Beijing to impose near Euro V fuel standards
Beijing will introduce new fuel standards on May 31 that municipal officials say are nearly on a par with the European Union's Euro V, the first Chinese city to do so.
All fuel sold by retailers in the Chinese capital will be required to adhere to the new standards, which are expected to reduce sulfur dioxide emissions from 50 to 10 milligrams per kilogram, according to the Beijing environmental protection bureau.
"The new Beijing V standard fuel, once implemented, will greatly reduce the amount of pollutants in the air, including the PM 2.5 and improve the city's air quality," Kunsheng, director of the bureau's vehicle management department told the China Daily.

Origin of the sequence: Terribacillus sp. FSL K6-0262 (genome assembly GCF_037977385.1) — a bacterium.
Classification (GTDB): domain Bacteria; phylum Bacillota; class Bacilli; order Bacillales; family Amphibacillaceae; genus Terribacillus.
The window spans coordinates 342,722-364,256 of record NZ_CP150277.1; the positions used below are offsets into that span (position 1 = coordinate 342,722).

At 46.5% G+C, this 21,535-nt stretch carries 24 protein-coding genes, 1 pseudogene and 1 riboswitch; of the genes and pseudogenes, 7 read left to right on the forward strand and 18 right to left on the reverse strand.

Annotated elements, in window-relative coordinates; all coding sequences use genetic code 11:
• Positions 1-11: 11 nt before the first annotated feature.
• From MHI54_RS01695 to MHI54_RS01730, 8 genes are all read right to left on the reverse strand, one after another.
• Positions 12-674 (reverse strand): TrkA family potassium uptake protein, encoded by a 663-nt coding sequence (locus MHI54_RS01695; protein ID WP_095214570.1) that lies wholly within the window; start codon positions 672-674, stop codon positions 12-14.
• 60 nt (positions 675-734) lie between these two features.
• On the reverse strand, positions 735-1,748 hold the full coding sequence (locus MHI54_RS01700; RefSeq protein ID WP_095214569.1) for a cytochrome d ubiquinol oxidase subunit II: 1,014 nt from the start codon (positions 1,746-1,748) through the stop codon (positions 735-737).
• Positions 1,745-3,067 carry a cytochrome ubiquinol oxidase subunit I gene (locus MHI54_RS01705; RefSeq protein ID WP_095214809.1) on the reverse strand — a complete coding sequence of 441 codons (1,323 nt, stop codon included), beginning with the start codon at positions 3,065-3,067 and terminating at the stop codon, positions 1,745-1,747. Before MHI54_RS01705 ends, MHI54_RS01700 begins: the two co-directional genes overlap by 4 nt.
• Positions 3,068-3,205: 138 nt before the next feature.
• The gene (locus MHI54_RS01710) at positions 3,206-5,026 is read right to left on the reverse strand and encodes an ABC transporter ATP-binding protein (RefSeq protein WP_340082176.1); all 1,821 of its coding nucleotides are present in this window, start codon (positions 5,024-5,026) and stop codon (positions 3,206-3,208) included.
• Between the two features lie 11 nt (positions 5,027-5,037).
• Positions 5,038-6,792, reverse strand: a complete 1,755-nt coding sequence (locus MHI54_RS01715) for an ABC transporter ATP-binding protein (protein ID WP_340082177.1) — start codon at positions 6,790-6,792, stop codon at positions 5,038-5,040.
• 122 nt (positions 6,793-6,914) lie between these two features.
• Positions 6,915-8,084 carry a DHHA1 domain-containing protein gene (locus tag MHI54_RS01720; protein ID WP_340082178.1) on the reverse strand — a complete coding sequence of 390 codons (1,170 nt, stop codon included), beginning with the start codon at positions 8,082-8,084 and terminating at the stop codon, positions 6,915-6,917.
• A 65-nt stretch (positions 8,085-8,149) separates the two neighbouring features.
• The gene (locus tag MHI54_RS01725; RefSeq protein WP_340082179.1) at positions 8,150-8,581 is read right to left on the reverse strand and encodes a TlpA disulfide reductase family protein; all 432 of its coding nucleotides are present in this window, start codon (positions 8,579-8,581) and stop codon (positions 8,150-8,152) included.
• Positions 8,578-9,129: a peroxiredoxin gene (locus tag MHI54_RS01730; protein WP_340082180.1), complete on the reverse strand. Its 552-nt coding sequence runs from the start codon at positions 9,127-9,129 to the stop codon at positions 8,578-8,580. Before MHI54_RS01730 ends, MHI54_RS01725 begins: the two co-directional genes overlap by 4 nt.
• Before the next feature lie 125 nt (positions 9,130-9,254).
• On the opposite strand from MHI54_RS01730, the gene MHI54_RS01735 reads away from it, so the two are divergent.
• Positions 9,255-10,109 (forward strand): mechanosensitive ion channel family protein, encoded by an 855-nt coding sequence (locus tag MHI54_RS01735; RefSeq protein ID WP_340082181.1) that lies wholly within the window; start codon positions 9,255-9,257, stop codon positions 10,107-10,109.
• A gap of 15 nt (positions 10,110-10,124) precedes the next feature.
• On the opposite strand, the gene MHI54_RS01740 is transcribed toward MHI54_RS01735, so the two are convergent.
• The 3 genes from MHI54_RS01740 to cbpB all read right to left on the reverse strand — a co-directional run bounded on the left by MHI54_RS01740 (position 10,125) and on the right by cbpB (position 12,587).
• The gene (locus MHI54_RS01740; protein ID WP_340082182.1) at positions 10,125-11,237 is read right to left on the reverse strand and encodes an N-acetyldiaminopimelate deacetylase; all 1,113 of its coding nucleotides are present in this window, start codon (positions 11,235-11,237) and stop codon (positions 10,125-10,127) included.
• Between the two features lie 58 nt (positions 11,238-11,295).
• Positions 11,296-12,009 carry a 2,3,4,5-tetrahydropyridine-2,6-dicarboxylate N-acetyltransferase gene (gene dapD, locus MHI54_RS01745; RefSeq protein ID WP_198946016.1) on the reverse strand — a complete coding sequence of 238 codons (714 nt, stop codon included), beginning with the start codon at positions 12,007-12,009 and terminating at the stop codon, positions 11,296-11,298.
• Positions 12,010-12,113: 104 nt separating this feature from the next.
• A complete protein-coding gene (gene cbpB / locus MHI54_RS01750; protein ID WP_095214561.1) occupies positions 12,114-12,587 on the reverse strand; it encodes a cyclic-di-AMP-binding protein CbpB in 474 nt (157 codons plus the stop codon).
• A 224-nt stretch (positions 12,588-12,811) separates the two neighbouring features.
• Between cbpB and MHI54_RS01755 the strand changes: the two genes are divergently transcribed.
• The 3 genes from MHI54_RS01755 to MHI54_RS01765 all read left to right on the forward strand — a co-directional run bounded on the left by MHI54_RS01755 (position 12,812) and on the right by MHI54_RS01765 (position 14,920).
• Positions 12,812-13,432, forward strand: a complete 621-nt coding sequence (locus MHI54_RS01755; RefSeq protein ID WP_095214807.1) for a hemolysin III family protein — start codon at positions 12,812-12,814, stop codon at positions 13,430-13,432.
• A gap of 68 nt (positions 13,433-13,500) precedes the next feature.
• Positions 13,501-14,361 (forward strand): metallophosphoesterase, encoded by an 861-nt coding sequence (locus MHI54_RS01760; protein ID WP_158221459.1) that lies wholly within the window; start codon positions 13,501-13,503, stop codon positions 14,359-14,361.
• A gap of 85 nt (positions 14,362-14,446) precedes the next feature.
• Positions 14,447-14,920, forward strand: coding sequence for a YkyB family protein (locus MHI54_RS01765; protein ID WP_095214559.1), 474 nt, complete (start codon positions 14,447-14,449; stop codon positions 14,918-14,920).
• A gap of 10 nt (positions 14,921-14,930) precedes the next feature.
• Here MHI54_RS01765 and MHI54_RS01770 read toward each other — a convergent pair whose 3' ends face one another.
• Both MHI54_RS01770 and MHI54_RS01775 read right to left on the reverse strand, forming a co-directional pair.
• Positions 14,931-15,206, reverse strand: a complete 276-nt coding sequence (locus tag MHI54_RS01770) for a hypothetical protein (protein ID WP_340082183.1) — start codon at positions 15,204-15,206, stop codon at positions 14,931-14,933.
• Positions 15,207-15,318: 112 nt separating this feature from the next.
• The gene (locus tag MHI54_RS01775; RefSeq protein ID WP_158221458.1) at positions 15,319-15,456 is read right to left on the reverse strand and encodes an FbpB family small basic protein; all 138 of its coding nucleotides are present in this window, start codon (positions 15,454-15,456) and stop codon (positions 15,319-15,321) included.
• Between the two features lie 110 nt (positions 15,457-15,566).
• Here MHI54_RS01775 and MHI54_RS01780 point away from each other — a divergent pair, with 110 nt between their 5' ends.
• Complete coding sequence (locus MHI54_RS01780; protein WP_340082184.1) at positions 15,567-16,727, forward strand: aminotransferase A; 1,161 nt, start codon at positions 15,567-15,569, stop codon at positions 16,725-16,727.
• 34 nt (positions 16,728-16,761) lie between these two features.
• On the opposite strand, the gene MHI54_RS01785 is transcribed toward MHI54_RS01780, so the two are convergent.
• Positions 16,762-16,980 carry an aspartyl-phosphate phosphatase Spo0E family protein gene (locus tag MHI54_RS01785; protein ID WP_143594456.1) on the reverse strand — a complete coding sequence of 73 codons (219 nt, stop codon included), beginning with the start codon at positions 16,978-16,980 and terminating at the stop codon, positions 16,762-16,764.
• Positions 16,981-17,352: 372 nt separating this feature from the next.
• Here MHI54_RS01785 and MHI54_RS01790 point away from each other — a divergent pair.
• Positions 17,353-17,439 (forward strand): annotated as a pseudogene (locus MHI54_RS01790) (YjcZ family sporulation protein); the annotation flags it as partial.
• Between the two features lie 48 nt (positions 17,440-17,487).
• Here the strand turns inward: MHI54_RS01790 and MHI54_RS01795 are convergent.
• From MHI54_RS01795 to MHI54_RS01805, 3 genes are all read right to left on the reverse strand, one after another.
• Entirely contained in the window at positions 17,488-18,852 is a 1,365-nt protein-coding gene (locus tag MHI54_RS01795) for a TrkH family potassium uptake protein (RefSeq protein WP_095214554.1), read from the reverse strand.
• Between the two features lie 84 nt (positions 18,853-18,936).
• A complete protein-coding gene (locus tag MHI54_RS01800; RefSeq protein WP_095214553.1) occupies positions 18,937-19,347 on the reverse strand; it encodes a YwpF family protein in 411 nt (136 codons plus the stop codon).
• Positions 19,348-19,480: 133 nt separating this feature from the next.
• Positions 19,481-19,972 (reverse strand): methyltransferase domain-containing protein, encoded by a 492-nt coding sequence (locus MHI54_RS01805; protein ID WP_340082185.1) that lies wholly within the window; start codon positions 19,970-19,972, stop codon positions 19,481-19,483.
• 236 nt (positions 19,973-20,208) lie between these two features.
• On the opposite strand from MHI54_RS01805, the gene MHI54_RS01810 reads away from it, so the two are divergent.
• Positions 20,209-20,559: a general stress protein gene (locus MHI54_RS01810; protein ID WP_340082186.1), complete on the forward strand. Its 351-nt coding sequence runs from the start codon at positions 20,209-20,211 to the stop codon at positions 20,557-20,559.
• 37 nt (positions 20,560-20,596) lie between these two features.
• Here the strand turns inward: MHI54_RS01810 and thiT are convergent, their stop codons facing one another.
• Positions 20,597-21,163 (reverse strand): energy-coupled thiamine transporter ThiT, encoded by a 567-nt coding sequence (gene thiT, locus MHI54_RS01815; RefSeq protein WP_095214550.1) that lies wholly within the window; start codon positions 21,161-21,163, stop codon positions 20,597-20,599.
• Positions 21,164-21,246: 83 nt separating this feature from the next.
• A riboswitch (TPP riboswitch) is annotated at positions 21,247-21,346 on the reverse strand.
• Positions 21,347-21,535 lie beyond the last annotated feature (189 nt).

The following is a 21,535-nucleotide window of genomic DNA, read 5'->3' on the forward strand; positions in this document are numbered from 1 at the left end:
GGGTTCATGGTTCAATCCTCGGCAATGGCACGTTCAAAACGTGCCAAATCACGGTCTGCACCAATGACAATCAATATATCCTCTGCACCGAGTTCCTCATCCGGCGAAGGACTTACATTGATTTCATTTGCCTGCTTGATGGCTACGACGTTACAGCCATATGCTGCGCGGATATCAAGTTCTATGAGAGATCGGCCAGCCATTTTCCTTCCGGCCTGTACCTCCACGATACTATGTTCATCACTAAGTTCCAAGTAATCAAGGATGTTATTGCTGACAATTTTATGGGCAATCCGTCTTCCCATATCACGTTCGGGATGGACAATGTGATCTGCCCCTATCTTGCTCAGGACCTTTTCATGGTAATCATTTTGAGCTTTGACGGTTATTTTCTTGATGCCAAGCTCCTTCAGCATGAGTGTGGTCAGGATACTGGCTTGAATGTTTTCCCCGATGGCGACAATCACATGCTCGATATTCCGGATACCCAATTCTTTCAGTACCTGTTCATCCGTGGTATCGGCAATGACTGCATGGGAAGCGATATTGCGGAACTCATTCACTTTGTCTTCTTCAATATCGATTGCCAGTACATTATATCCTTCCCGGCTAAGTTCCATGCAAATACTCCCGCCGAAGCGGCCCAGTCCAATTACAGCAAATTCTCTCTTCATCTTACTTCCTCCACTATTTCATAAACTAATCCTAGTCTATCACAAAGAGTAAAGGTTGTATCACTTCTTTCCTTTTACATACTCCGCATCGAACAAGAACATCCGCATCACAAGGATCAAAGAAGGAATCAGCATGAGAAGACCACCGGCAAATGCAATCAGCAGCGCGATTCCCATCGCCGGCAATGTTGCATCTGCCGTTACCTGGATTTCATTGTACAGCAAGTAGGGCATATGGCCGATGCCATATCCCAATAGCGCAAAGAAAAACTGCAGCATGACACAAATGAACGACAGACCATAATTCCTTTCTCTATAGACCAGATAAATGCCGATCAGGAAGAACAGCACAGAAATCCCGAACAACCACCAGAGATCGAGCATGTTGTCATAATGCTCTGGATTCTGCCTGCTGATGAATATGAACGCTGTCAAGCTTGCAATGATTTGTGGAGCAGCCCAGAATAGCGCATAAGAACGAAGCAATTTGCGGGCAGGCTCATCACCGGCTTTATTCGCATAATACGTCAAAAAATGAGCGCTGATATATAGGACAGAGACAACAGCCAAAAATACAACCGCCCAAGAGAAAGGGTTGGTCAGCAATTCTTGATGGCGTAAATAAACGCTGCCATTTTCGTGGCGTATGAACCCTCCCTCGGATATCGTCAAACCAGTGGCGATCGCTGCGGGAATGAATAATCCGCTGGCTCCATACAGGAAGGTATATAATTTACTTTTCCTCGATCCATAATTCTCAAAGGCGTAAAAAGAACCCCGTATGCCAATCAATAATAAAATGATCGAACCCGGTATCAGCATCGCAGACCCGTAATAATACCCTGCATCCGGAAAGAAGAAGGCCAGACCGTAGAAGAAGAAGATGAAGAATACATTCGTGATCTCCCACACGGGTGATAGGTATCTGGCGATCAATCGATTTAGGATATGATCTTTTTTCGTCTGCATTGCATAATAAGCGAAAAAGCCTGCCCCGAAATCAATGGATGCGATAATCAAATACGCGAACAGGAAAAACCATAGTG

Li said Beijing's new standards will be close to the Euro V fuel standards. The European standards are the strictest in the world, according to Zhao Lijian, a researcher with the Energy Foundation.
"The exhaust emitted by automotive vehicles has replaced the coal-boilers to become the biggest source of air pollution in Beijing," Du Shaozhong, former deputy director for the Beijing environmental protection bureau said in February.
Beijing has more than 5 million vehicles and 10 million registered drivers.
The production of low-sulfur fuel will increase costs, said Fu Xingguo, an engineer at Sinopec Corp, China's largest oil refiner. However, the price of fuel will not be raised in the coming half year.